Local elections see Fairbanks conservatives shift tactics after last year’s flop

Fairbanks North Star Borough administrative center (By RadioKAOS (Own work) [CC BY-SA 3.0 (https://creativecommons.org/licenses/by-sa/3.0)], via Wikimedia Commons)

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With a month to go until the fall statewide elections, a bunch of local governments had their night this week with local elections going on in pretty much every corner of the state. In Ketchikan, voters look to be rejecting an initiative that would cancel borough funding for the Ketchikan Public Library. Juneau voted to repeal a 2020 law that requires the disclosure of real estate sales prices to the city’s assessor’s office. On the Kenai Peninsula, Borough Assembly assemblyman Jessie Bjorkman (who’s also running against GOP organizer Tuckerman Babcock for the state Senate seat) won his race with a big margin. On a 22-vote margin, Bethel voted to amend the city code and ban any future mask mandates. In the Mat-Su, Mat-Su things are happening with the more notable election news being the Mat-Su Borough Assembly voting to require a hand count for its upcoming Nov. 8 local election and officials in Houston suddenly resigned ahead of the certification of its elections.

And in Fairbanks (where I spent much of my Alaska career reporting on local elections, so forgive the soft spot), local politics saw its latest pendulum swing to the right. Conservative candidates took all but two of the seats that were up for grabs between the Fairbanks North Star Borough Assembly, Fairbanks City Council and the Fairbanks North Star Borough School Board (though some of the races are close enough that the yet-to-be-counted ballots could sway things).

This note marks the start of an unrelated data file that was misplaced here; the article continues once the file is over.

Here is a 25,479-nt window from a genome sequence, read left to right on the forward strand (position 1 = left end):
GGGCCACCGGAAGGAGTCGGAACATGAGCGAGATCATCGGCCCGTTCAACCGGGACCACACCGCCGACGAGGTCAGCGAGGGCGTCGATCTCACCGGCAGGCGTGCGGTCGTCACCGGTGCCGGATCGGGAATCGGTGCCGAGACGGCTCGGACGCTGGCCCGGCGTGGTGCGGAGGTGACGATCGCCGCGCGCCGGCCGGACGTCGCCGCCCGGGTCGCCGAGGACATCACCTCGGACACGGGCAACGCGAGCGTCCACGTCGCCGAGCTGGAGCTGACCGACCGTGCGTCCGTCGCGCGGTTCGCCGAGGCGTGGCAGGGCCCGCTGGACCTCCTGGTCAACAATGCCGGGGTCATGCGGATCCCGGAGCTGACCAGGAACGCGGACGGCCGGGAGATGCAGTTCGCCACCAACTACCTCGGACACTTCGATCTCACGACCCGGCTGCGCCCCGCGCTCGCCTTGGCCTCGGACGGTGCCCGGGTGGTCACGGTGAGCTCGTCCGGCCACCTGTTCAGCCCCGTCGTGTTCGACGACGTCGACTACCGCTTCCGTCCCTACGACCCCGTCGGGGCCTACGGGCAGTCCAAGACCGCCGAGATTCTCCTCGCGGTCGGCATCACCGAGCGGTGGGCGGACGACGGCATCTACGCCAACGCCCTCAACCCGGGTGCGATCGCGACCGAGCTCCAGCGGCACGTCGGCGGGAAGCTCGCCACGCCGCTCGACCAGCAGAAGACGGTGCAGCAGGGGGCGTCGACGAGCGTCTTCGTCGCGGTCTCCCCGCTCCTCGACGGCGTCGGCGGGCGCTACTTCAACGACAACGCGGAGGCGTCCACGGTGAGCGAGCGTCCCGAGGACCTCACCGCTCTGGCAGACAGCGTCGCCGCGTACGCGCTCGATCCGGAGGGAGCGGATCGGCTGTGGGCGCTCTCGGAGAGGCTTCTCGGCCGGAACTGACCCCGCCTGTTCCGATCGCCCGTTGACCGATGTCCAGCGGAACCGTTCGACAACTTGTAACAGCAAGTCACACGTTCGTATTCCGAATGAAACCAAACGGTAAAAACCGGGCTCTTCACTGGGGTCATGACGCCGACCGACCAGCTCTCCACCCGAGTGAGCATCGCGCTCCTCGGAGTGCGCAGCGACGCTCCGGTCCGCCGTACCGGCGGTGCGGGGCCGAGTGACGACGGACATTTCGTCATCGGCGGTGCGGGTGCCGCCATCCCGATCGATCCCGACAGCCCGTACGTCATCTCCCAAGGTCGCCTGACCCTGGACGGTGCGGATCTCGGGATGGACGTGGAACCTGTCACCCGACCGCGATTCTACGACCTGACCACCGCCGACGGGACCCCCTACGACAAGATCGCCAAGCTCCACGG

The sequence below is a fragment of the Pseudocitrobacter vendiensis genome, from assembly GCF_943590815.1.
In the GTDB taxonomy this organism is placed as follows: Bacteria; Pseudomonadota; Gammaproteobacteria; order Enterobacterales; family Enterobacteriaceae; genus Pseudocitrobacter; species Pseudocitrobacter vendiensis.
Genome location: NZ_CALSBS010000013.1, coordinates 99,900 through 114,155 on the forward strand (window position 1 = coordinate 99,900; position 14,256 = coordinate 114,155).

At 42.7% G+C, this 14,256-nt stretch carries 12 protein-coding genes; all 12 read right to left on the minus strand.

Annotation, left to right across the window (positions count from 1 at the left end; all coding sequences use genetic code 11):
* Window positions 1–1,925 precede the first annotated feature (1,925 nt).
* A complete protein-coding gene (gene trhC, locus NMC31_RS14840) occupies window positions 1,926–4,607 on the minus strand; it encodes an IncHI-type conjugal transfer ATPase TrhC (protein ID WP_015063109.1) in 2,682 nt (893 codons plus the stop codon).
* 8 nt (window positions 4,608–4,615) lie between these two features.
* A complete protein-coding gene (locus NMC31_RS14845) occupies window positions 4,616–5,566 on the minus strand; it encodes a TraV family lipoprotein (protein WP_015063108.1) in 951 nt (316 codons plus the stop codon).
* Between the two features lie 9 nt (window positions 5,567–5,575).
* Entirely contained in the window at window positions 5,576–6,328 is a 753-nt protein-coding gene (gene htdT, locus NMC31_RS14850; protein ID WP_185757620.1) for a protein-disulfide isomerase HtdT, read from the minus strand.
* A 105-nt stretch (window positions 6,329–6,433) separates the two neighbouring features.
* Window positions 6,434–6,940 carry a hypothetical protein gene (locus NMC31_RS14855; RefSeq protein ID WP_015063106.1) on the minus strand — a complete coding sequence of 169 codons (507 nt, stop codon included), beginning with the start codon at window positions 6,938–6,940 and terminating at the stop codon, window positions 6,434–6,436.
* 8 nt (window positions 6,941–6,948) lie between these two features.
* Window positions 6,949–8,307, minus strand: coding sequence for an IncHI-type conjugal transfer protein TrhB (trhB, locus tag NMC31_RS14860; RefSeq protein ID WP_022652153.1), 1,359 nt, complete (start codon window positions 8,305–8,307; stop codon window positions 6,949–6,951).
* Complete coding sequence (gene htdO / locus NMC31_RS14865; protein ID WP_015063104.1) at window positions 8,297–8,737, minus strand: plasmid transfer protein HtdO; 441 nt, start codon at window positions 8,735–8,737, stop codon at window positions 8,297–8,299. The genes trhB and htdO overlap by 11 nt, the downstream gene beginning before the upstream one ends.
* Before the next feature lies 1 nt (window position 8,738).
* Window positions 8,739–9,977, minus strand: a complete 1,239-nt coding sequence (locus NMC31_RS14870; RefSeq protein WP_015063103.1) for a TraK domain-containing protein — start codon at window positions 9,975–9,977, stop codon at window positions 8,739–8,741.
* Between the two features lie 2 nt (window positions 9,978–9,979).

It’s an interesting turn for the Golden Heart City, coming just a year after progressives saw broad success across the slate of races, which was the first big blue wave the city had seen after several years of conservative success, which itself came after a long period of progressive domination at the borough level. 

Talking with some people who were involved in the races, there’s a couple different factors at play here that I think are worth unpacking.

First and foremost, Anchorage’s far-right scene isn’t currently in full-on rampage mode for this election. Last year’s fall local elections took place during the worst of the ugly anti-masking protests at the Anchorage Assembly, where the worst of the extreme right was on display, proudly wearing Stars of David, packing the occasional firearm and producing nightly head-turning moments that put a lot of centrists on red alert. It certainly didn’t help that Fairbanks’ slate of conservative candidates last year—which included folks like Lance “My Magazine Tantrum Inadvertently Brought Gloria Steinem to Fairbanks” Roberts and Patricia Silva—seemed even more conservative and unhinged than Anchorage Assemblymember Jamie Allard. 

Centrists looked at the whole thing and thought better of it while progressives were galvanized into a groundswell of support. 

A year later, though, and the general feeling seems to be that unlike our esteemed Republican candidates for the U.S. House, the conservatives up in Fairbanks appear to be getting the message that being completely and overtly unlikable whackos isn’t exactly a winning strategy when there’s a center nervous about the status of the status quo. The candidate forums were described as oddly—perhaps even a little unnervingly—congenial and the campaigns generally stayed positive. 

At least among the folks I talked with, there’s some extremely cautious optimism the shift toward decency on the campaign trail might just translate into some decency in office or, at the very least, some hope the conservatives won’t find themselves beholden to whoever’s screaming the loudest this week. Whether any of that pans out to be true, though, will only be seen in the coming months. 

And, at the very least, it was a bunch of close elections and there’s always next year for things to swing back.

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